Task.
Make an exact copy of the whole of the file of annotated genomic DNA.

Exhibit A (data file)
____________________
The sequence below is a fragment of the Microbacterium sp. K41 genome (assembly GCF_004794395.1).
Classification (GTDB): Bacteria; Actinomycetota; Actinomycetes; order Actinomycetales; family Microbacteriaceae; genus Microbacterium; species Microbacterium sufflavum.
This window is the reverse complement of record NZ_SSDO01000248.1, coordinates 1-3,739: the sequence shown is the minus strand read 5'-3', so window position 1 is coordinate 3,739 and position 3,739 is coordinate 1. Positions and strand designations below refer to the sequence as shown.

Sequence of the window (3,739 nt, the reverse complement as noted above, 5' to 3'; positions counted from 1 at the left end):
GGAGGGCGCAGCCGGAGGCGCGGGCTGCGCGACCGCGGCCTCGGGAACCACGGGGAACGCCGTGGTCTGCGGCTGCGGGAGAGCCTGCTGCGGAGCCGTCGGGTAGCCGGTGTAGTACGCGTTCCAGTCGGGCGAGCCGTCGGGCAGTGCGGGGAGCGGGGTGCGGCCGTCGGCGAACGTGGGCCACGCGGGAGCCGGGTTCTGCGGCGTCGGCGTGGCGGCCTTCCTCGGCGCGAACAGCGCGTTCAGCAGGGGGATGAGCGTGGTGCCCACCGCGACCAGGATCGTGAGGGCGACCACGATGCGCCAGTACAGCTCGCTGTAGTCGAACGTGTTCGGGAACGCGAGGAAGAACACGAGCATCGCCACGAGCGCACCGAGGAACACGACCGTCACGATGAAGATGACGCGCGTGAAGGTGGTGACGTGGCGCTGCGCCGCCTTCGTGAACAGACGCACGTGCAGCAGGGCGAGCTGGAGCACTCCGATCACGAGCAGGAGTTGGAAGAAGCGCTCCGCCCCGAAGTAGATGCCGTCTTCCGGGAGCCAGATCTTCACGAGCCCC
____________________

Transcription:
The sequence below is a fragment of the Microbacterium sp. K41 genome (assembly GCF_004794395.1).
Classification (GTDB): Bacteria; Actinomycetota; Actinomycetes; order Actinomycetales; family Microbacteriaceae; genus Microbacterium; species Microbacterium sufflavum.
This window is the reverse complement of record NZ_SSDO01000248.1, coordinates 1-3,739: the sequence shown is the minus strand read 5'-3', so window position 1 is coordinate 3,739 and position 3,739 is coordinate 1. Positions and strand designations below refer to the sequence as shown.

Sequence of the window (3,739 nt, the reverse complement as noted above, 5' to 3'; positions counted from 1 at the left end):
GGAGGGCGCAGCCGGAGGCGCGGGCTGCGCGACCGCGGCCTCGGGAACCACGGGGAACGCCGTGGTCTGCGGCTGCGGGAGAGCCTGCTGCGGAGCCGTCGGGTAGCCGGTGTAGTACGCGTTCCAGTCGGGCGAGCCGTCGGGCAGTGCGGGGAGCGGGGTGCGGCCGTCGGCGAACGTGGGCCACGCGGGAGCCGGGTTCTGCGGCGTCGGCGTGGCGGCCTTCCTCGGCGCGAACAGCGCGTTCAGCAGGGGGATGAGCGTGGTGCCCACCGCGACCAGGATCGTGAGGGCGACCACGATGCGCCAGTACAGCTCGCTGTAGTCGAACGTGTTCGGGAACGCGAGGAAGAACACGAGCATCGCCACGAGCGCACCGAGGAACACGACCGTCACGATGAAGATGACGCGCGTGAAGGTGGTGACGTGGCGCTGCGCCGCCTTCGTGAACAGACGCACGTGCAGCAGGGCGAGCTGGAGCACTCCGATCACGAGCAGGAGTTGGAAGAAGCGCTCCGCCCCGAAGTAGATGCCGTCTTCCGGGAGCCAGATCTTCACGAGCCCC